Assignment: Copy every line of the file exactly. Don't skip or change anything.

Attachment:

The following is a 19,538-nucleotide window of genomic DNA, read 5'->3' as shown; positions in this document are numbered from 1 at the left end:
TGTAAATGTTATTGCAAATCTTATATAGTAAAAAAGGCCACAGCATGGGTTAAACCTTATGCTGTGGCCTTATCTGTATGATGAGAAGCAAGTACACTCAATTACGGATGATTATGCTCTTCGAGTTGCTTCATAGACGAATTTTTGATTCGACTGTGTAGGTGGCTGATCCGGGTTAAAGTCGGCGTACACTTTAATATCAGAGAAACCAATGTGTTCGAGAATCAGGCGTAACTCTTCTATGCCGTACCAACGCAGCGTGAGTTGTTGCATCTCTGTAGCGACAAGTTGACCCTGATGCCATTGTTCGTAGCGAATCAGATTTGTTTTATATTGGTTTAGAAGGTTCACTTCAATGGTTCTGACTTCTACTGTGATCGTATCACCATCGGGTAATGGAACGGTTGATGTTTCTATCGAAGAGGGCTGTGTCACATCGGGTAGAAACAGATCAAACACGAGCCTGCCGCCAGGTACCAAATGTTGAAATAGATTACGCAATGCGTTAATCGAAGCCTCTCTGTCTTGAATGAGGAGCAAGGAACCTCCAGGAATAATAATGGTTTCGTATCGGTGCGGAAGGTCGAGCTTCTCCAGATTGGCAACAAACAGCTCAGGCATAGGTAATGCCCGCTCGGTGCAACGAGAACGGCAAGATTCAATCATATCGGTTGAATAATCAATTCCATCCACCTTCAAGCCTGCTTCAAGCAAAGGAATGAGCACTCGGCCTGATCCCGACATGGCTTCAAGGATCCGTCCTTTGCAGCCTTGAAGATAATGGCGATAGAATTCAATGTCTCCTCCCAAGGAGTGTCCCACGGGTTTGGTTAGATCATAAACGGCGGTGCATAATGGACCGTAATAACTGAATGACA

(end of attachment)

The following is a 19,538-nucleotide window of genomic DNA, read 5'->3' as shown; positions in this document are numbered from 1 at the left end:
TGTAAATGTTATTGCAAATCTTATATAGTAAAAAAGGCCACAGCATGGGTTAAACCTTATGCTGTGGCCTTATCTGTATGATGAGAAGCAAGTACACTCAATTACGGATGATTATGCTCTTCGAGTTGCTTCATAGACGAATTTTTGATTCGACTGTGTAGGTGGCTGATCCGGGTTAAAGTCGGCGTACACTTTAATATCAGAGAAACCAATGTGTTCGAGAATCAGGCGTAACTCTTCTATGCCGTACCAACGCAGCGTGAGTTGTTGCATCTCTGTAGCGACAAGTTGACCCTGATGCCATTGTTCGTAGCGAATCAGATTTGTTTTATATTGGTTTAGAAGGTTCACTTCAATGGTTCTGACTTCTACTGTGATCGTATCACCATCGGGTAATGGAACGGTTGATGTTTCTATCGAAGAGGGCTGTGTCACATCGGGTAGAAACAGATCAAACACGAGCCTGCCGCCAGGTACCAAATGTTGAAATAGATTACGCAATGCGTTAATCGAAGCCTCTCTGTCTTGAATGAGGAGCAAGGAACCTCCAGGAATAATAATGGTTTCGTATCGGTGCGGAAGGTCGAGCTTCTCCAGATTGGCAACAAACAGCTCAGGCATAGGTAATGCCCGCTCGGTGCAACGAGAACGGCAAGATTCAATCATATCGGTTGAATAATCAATTCCATCCACCTTCAAGCCTGCTTCAAGCAAAGGAATGAGCACTCGGCCTGATCCCGACATGGCTTCAAGGATCCGTCCTTTGCAGCCTTGAAGATAATGGCGATAGAATTCAATGTCTCCTCCCAAGGAGTGTCCCACGGGTTTGGTTAGATCATAAACGGCGGTGCATAATGGACCGTAATAACTGAATGACA